In the latest print issue of the conservative Christian magazine World (which arrived in my mailbox a few days ago), editor-in-chief Marvin Olasky makes the case that The Associated Press is "desperately seeking Pulitzers" and relaxing its news standards in a way that will result in "more bias."
Liberal bias, that is.
The top of Olasky's column:
Some journalists will do anything to win one of the Pulitzer Prizes scheduled for announcement this year on April 16. The Associated Press has 243 news bureaus and lots of writers, but in the past 45 years the AP has won only four Pulitzers for articles. Even in their own home the writers have no bragging rights: AP during those 45 years has won 22 Pulitzers for photos.
From the AP perspective, Something Must Be Done. So what if AP traditionally performed the useful role of getting out lots of stories quickly? The way to win awards is to give more "perspective," which typically means a move from reporting the news to propagandizing for liberal views. And AP is heading in that direction.
AP senior managing editor Michael Oreskes recently sent a memo to 3,000 AP staffers announcing "The New Distinctiveness." He wrote, "AP wins when news breaks, but after an hour or two we're often replaced by a piece of content from someone else who has executed something more thoughtful or more innovative." He wants writers to follow up breaking news with more perspective—which means they'll scratch their heads instead of pounding the pavement and working the phones to break the next story.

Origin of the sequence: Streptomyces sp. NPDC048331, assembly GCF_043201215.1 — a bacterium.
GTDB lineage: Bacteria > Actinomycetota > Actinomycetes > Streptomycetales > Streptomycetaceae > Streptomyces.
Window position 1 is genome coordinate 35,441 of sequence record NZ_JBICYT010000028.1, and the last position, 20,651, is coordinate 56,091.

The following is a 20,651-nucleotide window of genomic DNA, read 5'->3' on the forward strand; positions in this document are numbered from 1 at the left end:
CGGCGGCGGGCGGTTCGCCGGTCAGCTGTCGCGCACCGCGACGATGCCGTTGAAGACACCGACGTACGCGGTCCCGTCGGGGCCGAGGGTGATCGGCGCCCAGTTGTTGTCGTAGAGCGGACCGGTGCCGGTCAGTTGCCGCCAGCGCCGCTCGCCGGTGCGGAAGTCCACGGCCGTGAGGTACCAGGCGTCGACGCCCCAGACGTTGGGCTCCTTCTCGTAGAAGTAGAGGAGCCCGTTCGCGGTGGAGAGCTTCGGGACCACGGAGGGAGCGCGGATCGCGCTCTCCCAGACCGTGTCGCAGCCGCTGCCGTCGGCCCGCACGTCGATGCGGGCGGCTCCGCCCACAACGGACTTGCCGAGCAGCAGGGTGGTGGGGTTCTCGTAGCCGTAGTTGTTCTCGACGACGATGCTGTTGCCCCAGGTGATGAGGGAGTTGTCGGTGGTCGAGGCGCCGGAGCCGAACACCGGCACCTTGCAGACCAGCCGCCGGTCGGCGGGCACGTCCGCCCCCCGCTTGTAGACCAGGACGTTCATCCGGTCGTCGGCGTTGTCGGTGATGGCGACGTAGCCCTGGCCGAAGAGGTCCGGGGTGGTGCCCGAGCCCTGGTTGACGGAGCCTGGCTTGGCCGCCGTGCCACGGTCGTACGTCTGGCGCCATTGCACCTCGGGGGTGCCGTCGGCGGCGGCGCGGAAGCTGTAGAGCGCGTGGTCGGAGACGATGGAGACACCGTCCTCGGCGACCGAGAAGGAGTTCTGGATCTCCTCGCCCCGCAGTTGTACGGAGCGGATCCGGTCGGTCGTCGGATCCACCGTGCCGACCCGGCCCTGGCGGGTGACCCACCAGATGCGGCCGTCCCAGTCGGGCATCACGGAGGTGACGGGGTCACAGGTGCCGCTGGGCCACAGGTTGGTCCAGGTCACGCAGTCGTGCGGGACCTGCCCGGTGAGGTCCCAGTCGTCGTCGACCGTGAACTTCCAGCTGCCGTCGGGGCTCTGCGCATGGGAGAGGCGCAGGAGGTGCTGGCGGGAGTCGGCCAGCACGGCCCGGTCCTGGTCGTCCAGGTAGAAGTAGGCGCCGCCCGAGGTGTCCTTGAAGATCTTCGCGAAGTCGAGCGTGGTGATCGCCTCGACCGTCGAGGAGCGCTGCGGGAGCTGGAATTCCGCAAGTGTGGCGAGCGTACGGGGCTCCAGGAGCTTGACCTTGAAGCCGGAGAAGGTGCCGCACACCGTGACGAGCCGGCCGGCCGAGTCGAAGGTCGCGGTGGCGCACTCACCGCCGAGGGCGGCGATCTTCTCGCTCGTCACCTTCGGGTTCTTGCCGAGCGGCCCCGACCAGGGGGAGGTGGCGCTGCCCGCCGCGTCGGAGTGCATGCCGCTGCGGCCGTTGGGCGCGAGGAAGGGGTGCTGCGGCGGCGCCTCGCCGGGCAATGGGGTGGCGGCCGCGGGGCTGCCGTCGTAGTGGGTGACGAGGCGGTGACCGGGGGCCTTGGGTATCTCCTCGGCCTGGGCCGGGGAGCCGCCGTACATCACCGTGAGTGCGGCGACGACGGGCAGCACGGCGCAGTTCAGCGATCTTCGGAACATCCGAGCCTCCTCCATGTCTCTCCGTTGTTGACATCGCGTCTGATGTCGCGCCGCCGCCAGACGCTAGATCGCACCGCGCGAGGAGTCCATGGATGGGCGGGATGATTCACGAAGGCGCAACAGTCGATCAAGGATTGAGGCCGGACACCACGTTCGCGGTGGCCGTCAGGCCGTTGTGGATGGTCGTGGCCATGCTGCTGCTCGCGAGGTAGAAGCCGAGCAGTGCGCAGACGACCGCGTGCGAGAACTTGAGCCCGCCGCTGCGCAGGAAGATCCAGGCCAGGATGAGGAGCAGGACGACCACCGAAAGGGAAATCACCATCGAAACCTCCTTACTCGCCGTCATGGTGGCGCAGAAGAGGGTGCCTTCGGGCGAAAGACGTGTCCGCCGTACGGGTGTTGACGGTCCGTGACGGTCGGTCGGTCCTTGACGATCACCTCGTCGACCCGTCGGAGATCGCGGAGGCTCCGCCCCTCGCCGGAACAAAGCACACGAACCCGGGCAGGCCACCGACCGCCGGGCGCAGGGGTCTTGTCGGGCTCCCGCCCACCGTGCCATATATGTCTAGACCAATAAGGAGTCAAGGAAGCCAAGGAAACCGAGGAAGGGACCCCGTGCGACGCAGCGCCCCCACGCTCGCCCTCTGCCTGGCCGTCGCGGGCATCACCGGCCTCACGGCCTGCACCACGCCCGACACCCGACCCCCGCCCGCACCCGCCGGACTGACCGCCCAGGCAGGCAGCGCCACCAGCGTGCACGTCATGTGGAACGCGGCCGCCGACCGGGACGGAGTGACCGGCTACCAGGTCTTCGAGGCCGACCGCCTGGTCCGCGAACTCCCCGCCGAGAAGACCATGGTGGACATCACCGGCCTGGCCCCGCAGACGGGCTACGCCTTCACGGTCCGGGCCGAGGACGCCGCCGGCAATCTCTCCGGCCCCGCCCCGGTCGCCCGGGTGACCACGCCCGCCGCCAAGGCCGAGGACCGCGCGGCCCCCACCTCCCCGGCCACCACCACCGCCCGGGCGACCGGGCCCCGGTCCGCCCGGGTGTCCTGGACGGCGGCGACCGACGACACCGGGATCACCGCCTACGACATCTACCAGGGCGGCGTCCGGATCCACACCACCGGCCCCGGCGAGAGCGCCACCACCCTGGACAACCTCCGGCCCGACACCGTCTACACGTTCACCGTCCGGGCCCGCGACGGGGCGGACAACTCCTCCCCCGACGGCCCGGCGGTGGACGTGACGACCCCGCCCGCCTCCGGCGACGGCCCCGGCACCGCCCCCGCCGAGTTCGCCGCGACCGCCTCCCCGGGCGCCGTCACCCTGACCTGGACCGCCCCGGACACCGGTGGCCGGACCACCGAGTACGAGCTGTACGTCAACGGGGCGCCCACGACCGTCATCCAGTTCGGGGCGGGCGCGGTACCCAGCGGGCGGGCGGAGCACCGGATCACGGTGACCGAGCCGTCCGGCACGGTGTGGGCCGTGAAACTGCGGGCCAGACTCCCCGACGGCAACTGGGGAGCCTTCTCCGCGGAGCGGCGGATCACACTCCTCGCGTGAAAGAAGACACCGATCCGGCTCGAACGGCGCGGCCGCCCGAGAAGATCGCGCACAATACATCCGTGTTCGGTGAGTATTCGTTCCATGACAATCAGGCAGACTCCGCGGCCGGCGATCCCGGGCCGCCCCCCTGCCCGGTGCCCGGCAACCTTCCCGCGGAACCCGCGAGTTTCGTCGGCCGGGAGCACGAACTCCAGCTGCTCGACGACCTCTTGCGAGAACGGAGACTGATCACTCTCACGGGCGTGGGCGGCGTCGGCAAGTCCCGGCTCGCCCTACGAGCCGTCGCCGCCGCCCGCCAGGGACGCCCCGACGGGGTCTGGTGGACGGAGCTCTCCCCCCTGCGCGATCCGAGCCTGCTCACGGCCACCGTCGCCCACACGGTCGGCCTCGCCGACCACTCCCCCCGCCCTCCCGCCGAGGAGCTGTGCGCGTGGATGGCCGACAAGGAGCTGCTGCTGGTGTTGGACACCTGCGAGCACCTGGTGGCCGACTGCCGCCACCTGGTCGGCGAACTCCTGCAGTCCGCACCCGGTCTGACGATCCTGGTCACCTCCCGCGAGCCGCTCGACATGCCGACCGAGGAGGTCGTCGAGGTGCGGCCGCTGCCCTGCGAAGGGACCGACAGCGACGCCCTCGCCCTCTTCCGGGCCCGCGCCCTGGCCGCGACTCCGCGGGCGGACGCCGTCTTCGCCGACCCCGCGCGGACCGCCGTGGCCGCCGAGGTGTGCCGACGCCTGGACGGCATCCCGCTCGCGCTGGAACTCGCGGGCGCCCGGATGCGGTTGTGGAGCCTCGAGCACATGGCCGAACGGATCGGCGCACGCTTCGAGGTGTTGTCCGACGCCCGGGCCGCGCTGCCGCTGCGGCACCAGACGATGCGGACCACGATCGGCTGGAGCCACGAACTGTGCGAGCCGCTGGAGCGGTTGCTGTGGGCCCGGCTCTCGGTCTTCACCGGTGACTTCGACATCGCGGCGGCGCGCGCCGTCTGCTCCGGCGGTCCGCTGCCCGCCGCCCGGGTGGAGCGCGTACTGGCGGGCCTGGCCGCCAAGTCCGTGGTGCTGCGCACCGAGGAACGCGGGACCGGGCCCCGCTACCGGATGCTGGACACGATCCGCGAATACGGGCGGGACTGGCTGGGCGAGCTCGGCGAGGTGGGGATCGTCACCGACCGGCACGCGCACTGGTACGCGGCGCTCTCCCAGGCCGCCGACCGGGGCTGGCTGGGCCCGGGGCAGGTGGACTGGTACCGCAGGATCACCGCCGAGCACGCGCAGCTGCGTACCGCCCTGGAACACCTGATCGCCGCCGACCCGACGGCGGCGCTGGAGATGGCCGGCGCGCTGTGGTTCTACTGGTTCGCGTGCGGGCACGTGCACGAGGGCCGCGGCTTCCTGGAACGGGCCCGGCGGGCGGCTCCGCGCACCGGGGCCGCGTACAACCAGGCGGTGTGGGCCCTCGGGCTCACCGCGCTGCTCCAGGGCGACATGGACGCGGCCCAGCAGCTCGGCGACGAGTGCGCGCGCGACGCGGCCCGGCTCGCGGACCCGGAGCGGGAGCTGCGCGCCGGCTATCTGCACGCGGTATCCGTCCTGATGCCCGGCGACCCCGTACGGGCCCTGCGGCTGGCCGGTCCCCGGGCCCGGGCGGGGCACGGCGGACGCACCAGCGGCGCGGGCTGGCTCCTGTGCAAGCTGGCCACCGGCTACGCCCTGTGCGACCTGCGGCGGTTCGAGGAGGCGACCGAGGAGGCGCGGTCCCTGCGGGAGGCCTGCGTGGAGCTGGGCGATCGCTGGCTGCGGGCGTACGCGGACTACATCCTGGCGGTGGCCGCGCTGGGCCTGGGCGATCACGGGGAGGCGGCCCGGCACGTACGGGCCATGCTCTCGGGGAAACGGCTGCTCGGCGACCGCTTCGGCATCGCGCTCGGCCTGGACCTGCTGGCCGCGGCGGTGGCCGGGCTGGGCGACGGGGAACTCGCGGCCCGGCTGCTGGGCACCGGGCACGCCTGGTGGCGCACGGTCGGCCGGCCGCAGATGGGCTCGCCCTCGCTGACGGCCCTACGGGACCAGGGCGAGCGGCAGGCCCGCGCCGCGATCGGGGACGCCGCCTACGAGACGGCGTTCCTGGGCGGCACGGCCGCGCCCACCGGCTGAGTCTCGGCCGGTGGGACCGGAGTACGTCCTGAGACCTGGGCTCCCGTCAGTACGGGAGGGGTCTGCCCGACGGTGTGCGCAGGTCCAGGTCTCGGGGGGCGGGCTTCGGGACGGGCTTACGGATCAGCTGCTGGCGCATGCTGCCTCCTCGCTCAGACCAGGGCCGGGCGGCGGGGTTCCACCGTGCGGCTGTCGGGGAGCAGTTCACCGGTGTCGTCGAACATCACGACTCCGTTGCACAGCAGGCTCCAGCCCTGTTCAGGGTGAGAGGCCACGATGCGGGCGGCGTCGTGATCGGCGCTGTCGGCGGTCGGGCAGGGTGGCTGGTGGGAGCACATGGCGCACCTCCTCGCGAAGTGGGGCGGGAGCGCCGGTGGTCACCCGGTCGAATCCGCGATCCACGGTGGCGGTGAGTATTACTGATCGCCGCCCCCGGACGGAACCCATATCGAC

Coincidentally (or not), the AP this week claimed the Pulitzer Prize for investigative reporting for "spotlighting of the New York Police Department’s clandestine spying program that monitored daily life in Muslim communities, resulting in congressional calls for a federal investigation, and a debate over the proper role of domestic intelligence gathering."
Olasky's column interested me for a couple of reasons. First, of course, is my role as a media critic for GetReligion. Second, and more personal, is my past experience as a religion and enterprise writer with the AP, based first in Nashville, Tenn., and later Dallas.
Most of the column appears to be hidden behind a pay wall, but Olasky seems to make three main assertions:
• 1. More thorough and innovative reporting by AP is a bad thing.
More from Olasky:
Oreskes wrote that the AP is also "going to be pushing hard on journalism with voice, with context, with more interpretation." He said AP will enter the business of "putting the dots together, adding two plus two and saying it equals four." Or three. Or five. He wants "Thematic Thinking. We're going to be much more aggressive in identifying themes off the news—angles the world is thinking about—and digging deeper." He wants AP to be "refining our thinking and slightly resequencing our journalistic DNA."